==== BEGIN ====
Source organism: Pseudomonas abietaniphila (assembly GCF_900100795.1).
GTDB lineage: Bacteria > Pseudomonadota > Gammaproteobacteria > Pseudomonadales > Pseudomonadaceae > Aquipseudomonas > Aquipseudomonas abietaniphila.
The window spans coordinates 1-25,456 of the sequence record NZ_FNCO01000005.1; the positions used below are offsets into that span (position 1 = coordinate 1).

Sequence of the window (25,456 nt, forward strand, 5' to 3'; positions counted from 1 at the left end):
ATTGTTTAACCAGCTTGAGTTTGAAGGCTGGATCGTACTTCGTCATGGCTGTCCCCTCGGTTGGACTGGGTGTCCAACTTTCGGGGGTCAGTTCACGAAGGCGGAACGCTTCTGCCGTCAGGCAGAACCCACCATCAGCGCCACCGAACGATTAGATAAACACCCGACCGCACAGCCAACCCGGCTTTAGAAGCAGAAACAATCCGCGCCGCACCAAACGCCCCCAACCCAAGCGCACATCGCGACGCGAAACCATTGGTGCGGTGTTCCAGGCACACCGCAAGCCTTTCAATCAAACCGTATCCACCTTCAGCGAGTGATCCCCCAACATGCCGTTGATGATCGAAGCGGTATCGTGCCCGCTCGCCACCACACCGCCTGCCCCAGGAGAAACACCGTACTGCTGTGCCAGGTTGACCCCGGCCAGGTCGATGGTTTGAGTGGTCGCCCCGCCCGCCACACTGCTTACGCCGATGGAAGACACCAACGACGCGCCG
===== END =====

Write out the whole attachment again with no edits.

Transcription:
Source organism: Pseudomonas abietaniphila (assembly GCF_900100795.1).
GTDB lineage: Bacteria > Pseudomonadota > Gammaproteobacteria > Pseudomonadales > Pseudomonadaceae > Aquipseudomonas > Aquipseudomonas abietaniphila.
The window spans coordinates 1-25,456 of the sequence record NZ_FNCO01000005.1; the positions used below are offsets into that span (position 1 = coordinate 1).

Sequence of the window (25,456 nt, forward strand, 5' to 3'; positions counted from 1 at the left end):
ATTGTTTAACCAGCTTGAGTTTGAAGGCTGGATCGTACTTCGTCATGGCTGTCCCCTCGGTTGGACTGGGTGTCCAACTTTCGGGGGTCAGTTCACGAAGGCGGAACGCTTCTGCCGTCAGGCAGAACCCACCATCAGCGCCACCGAACGATTAGATAAACACCCGACCGCACAGCCAACCCGGCTTTAGAAGCAGAAACAATCCGCGCCGCACCAAACGCCCCCAACCCAAGCGCACATCGCGACGCGAAACCATTGGTGCGGTGTTCCAGGCACACCGCAAGCCTTTCAATCAAACCGTATCCACCTTCAGCGAGTGATCCCCCAACATGCCGTTGATGATCGAAGCGGTATCGTGCCCGCTCGCCACCACACCGCCTGCCCCAGGAGAAACACCGTACTGCTGTGCCAGGTTGACCCCGGCCAGGTCGATGGTTTGAGTGGTCGCCCCGCCCGCCACACTGCTTACGCCGATGGAAGACACCAACGACGCGCCG